The Northern Beaches is a great place to live, work and play – and our councillors play a crucial role in making this a reality.
Councillors represent all Northern Beaches residents, advocating on the issues most important to us and making sure we have the services we need.
As one of the largest Councils in NSW, representing the Northern Beaches is a significant responsibility and a major time commitment.
What to expect as a Northern Beaches councillor
The work of a councillor typically involves:
- weekly briefings 6-9pm on Tuesdays at Dee Why Chambers
- monthly Council meeting from 6pm
- community committees – appointments are decided by Council and meet quarterly, or every second month
- attending council events and functions
- meetings with constituents and community members.
Councillors are also required to read briefing materials, Council and committee papers, and memos and correspondence regarding Council operations.
The CEO, Executive Leadership Team and staff from across Northern Beaches Council assist councillors in exercising their civic duties.
Some administrative support is also provided via our Councillor Services Office.
Councillor induction and key dates
Wednesday 29 December 2021 - first meeting of the new Council term, 10am at Dee Why Civic Centre. Councillors will undertake an Oath or Affirmation of Office and Council will then elect its Mayor and consider whether to elect a Deputy Mayor.
Official councillor activities will then be in recess for January.
February 2022 - all councillors will be invited to participate in official welcoming and team building activities. There will also be a comprehensive induction covering Council’s services, activities and corporate governance requirements. These will take place in the evenings over a two to three-month period.
The ordinary Council meeting schedule for 2022 will commence in late February.
Campaign advertising and posters
Council often receives community concerns about the impact of campaign and voting materials on our environment. Councillors should be mindful of this when running their campaign.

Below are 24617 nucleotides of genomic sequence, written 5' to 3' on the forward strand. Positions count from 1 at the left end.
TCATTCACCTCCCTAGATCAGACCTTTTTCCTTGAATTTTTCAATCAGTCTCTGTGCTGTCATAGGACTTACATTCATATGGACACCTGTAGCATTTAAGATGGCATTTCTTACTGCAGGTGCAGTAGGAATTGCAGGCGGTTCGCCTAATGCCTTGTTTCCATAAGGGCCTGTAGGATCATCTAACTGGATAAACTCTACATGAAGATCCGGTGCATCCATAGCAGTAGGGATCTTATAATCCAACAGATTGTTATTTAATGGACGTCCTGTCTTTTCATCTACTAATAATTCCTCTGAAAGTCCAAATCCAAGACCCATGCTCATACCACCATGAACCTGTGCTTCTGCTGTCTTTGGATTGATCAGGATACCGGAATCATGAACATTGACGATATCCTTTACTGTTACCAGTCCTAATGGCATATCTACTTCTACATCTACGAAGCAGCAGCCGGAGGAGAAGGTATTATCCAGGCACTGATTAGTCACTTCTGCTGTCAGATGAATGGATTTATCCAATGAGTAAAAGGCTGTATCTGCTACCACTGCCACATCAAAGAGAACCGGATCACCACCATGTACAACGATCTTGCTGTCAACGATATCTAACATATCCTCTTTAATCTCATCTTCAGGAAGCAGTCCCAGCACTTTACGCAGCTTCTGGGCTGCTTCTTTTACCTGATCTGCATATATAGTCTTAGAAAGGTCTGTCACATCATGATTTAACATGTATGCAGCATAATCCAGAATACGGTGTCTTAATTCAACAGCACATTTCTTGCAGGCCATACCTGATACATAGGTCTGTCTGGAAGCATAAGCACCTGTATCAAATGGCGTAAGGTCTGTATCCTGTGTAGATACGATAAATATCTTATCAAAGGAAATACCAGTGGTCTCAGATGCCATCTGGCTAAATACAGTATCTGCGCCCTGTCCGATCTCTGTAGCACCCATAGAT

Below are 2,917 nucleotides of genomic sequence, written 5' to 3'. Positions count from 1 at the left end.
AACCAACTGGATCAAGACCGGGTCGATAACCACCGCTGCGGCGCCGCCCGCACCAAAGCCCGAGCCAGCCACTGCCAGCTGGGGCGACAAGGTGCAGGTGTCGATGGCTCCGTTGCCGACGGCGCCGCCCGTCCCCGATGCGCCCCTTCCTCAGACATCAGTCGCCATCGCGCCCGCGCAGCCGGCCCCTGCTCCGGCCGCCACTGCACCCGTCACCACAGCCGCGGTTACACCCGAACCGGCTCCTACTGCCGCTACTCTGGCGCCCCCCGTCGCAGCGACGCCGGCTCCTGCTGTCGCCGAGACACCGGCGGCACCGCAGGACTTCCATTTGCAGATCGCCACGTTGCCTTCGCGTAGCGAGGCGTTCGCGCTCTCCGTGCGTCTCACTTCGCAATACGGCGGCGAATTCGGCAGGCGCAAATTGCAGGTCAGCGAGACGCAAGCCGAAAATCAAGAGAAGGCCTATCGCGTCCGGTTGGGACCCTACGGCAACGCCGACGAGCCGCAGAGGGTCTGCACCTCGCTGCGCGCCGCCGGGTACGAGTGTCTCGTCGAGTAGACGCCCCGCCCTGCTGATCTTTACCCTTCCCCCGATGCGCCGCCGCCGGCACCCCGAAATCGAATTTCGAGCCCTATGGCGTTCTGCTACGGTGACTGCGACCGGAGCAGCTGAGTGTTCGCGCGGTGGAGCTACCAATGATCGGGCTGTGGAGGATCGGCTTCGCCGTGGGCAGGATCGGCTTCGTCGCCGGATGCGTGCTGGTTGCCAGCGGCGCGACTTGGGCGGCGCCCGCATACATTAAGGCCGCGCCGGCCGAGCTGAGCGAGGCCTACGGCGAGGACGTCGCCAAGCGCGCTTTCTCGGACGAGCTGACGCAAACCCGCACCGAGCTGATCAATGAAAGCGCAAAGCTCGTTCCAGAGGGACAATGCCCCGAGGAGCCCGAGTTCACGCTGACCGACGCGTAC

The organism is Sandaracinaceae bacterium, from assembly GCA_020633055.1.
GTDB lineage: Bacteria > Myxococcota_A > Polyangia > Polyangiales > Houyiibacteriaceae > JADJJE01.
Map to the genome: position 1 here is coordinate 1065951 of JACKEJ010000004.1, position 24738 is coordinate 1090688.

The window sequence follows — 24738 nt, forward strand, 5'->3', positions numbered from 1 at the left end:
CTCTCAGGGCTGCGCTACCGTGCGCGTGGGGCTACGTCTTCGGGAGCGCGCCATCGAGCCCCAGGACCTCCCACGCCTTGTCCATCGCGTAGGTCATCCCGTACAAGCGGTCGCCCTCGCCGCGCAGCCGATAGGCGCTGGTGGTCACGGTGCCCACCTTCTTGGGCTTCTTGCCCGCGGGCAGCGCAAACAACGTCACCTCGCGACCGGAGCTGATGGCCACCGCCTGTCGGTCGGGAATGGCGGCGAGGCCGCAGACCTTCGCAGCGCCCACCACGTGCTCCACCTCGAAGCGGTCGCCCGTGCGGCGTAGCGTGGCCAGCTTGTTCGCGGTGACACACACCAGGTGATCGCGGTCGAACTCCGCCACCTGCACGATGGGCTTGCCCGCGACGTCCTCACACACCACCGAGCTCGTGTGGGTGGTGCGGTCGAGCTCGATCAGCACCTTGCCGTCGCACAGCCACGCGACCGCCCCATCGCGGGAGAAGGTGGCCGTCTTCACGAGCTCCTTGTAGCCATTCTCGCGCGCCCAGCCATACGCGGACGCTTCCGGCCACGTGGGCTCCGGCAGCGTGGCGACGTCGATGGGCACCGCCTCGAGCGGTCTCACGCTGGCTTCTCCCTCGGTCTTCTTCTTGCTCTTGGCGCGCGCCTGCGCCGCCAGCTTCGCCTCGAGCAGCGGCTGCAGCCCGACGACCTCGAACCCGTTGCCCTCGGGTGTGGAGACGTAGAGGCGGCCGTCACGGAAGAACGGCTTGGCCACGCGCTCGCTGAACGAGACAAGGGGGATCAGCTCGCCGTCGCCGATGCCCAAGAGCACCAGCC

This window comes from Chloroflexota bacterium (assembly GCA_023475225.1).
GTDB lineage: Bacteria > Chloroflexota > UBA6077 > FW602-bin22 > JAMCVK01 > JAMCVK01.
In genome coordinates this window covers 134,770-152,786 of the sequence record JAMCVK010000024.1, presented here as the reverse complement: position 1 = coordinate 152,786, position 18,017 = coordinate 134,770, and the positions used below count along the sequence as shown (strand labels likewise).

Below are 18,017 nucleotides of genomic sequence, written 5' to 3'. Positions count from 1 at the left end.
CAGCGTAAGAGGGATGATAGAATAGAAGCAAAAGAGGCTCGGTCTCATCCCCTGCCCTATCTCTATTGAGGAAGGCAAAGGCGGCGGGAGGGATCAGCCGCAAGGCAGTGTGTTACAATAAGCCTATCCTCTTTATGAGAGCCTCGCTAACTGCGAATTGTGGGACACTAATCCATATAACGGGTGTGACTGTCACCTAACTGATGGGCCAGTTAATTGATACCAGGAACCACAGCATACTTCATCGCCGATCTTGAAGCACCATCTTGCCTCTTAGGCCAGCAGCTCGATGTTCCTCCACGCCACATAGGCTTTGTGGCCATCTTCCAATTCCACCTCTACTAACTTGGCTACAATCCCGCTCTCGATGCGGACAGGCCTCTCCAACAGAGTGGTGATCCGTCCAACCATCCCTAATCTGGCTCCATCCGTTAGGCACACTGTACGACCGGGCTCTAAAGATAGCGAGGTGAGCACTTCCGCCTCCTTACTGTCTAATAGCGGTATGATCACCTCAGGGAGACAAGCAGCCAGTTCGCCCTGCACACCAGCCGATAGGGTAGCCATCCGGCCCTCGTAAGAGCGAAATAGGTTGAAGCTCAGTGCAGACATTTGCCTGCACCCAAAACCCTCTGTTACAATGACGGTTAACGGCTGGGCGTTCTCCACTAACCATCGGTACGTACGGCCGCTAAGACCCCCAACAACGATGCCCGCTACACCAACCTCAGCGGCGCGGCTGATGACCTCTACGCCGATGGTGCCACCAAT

- under the Environmental Planning and Assessment Act, the display of electoral matter will be an ‘exempt development’ as long as you comply with the rules.
- you will need the landowner’s consent if you are placing a poster on private property.
- if you don’t follow the rules, and are caught in the act of placing advertising material either in a public place or an open private place, fines for littering may be issued to you. Under the Protection of the Environment Operations Act, bill posting is considered a form of littering.
- the ‘regulated period’ for electoral material begins on 25 October – all electoral materials (eg posters, how to vote cards, advertisements) must comply with the Electoral Act 2017. Visit the NSW Electoral Commission website for webinars and more about this topic or sign up for alerts.
Council staff will remove any materials that do not comply with these rules.
Candidate guides and information
Review the Office of Local Government Candidate Guide (PDF) - all you need to know about becoming a councillor in NSW.
Read the details under each step to see which apply to you and the relevant deadlines. View the steps
- Process for becoming a candidate
- Information about political parties
- Information for third party campaigners
- Information for political donors
Online webinars were held by the NSW Electoral Commission. Find out more
Please refer to the key dates.
Candidate enquiries should be directed to: